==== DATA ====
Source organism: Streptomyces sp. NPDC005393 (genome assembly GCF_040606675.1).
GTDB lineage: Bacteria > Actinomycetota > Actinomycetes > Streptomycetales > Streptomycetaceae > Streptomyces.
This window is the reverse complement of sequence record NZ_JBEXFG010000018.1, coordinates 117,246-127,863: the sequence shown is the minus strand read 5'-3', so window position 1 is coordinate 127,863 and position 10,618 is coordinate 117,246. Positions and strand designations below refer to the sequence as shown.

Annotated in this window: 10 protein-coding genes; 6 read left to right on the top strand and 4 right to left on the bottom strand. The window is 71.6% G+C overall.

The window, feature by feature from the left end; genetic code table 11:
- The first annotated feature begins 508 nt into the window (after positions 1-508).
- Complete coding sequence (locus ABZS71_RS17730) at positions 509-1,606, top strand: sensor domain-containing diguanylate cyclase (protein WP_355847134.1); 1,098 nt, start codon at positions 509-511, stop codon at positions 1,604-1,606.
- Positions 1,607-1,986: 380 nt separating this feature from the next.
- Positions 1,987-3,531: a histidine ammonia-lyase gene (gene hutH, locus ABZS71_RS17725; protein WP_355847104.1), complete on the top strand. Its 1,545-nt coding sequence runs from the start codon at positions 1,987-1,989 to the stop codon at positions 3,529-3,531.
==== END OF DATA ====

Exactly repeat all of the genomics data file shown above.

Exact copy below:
Source organism: Streptomyces sp. NPDC005393 (genome assembly GCF_040606675.1).
GTDB lineage: Bacteria > Actinomycetota > Actinomycetes > Streptomycetales > Streptomycetaceae > Streptomyces.
This window is the reverse complement of sequence record NZ_JBEXFG010000018.1, coordinates 117,246-127,863: the sequence shown is the minus strand read 5'-3', so window position 1 is coordinate 127,863 and position 10,618 is coordinate 117,246. Positions and strand designations below refer to the sequence as shown.

Annotated in this window: 10 protein-coding genes; 6 read left to right on the top strand and 4 right to left on the bottom strand. The window is 71.6% G+C overall.

The window, feature by feature from the left end; genetic code table 11:
- The first annotated feature begins 508 nt into the window (after positions 1-508).
- Complete coding sequence (locus ABZS71_RS17730) at positions 509-1,606, top strand: sensor domain-containing diguanylate cyclase (protein WP_355847134.1); 1,098 nt, start codon at positions 509-511, stop codon at positions 1,604-1,606.
- Positions 1,607-1,986: 380 nt separating this feature from the next.
- Positions 1,987-3,531: a histidine ammonia-lyase gene (gene hutH, locus ABZS71_RS17725; protein WP_355847104.1), complete on the top strand. Its 1,545-nt coding sequence runs from the start codon at positions 1,987-1,989 to the stop codon at positions 3,529-3,531.